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Why Working With a Financial Neutral Can Help Your Mediation

December 10, 2019  | 
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{4 minutes to read}  In other posts, I’ve often touted the benefits of working with a financial professional, either together or separately, during a couple’s divorce mediation. In this post, I want to summarize the circumstances under which I think a mediation would progress most easily, and that is if both spouses worked with a financial professional who acts as a neutral.

While the training and expertise of the financial professionals would be the same, a financial professional working as a neutral is different from a financial professional who only works with one party and only supports that person’s interests. The latter situation might arise because one party feels that the other has a superior knowledge or acumen for financial matters, and that the less knowledgeable party needs more education or help than the other. In such a case, the financial professional is an advocate for that party and definitely should not be considered a neutral, any more than either party’s attorney would be considered a neutral.

A financial neutral in mediation is more akin to the role of a financial neutral in the interdisciplinary collaborative practice model. They would work with both parties and ultimately present complicated financial concepts in a simple, easy-to-understand fashion.

Here are some other reasons why working with a financial neutral is a good idea:

1. They Are More Cost-Effective.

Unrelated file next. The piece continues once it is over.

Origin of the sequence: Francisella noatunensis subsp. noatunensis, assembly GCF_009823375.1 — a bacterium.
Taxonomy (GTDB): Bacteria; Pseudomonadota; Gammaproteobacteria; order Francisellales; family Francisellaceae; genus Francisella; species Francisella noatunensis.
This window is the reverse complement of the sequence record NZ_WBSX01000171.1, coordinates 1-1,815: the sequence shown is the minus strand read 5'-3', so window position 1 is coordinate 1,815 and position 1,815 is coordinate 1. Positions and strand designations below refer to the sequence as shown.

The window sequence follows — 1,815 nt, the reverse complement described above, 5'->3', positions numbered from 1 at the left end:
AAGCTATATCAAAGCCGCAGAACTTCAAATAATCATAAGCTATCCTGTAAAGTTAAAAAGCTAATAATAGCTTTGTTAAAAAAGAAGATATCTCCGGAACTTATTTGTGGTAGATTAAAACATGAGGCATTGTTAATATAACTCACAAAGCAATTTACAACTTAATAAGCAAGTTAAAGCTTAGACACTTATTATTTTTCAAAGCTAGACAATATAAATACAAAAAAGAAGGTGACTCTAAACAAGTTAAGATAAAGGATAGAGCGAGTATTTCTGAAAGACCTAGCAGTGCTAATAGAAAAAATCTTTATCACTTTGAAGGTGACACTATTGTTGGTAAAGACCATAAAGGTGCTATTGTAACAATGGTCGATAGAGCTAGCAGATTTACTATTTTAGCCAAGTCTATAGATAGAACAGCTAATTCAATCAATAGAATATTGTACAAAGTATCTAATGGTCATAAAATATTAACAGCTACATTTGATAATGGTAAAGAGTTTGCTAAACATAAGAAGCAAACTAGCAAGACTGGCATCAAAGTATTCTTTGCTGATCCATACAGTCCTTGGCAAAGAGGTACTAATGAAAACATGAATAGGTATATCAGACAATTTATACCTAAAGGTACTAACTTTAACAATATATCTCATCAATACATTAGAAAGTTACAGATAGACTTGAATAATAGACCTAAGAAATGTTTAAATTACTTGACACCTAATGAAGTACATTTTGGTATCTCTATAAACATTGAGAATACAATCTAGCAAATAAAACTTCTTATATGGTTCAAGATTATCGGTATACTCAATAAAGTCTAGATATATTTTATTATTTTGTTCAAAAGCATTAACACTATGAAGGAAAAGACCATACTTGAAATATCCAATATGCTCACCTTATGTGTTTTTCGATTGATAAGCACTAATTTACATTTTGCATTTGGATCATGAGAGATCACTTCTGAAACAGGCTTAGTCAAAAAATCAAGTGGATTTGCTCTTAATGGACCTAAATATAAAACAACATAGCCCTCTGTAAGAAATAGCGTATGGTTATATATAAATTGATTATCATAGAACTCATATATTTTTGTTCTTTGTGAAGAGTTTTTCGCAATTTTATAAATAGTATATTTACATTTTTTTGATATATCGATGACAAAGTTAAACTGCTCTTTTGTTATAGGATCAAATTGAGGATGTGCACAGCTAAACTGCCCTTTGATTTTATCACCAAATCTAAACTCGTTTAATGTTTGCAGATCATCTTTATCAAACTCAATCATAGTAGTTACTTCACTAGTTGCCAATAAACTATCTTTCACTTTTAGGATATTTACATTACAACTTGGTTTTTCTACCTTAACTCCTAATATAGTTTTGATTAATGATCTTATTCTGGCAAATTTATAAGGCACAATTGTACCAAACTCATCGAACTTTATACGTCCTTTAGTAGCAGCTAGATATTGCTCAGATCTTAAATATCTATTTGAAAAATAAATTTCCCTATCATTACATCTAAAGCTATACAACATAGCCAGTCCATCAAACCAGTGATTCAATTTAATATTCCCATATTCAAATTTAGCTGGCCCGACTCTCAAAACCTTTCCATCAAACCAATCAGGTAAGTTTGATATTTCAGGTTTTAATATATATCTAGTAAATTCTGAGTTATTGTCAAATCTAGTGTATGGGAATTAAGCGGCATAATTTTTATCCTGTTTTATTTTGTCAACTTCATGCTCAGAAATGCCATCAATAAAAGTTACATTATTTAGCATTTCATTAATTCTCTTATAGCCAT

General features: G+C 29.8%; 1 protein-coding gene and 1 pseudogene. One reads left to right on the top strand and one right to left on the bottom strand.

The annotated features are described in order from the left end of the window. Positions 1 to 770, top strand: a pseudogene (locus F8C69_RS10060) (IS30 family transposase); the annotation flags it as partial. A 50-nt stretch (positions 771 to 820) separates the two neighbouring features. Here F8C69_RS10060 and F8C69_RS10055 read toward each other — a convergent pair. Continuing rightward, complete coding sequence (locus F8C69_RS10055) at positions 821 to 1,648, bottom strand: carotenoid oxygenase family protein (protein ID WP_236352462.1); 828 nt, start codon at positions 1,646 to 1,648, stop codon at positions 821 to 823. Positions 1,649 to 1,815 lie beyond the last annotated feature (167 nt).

Although I do enjoy working on my clients’ budgets and using Family Law Software, it’s not always the most cost-effective way for clients to gather information and make a budget. If budgeting is not a comfortable process for either of you, a financial neutral can take your expenses, question you about them, organize them, and prepare an accurate budget at a cost typically lower than the mediator’s.
 
2. They Can Prepare Budgets More Thoroughly.
 
Since this is their area of expertise, a financial neutral will be much more proficient in gathering the financial data necessary, interpreting different scenarios, and ensuring that the budget precisely reflects your current expenses. In addition, they can accurately depict what will happen in different scenarios, such as a budget if your home is sold and you rent; a budget if you sell your home and buy a new one, etc. They can also explain the tax consequences of the different options so you can make more informed decisions.
 
3. They Demonstrate That Splitting the Difference Doesn’t Always Work.
 
Sometimes people think that if there is a budget deficit, they should just split the difference, but that can result in neither party meeting their budgets. Instead, a financial neutral may be able to suggest ways that you can satisfy debt, decrease costs or otherwise make it feasible for you both to live separately and pay your expenses.
 
4. They Can Help Determine Income.
 
If one of you is self-employed, the financial neutral can help you agree upon what income, based upon your actual financial reality, should be used for the purposes of budgeting and calculating support. If you are working with someone who is advocating for one party, it can be more difficult to arrive at an agreeable number, hence the advisability of using a financial neutral. 
 

If you determine that a financial neutral would be well worth the cost, your mediator can suggest professionals who can fulfill this role. 

Clare Piro Attorney and Mediator

Attorney & Mediator
500 Mamaroneck Avenue | Suite 320
Harrison, NY 10528
Tel: 914.946.0848

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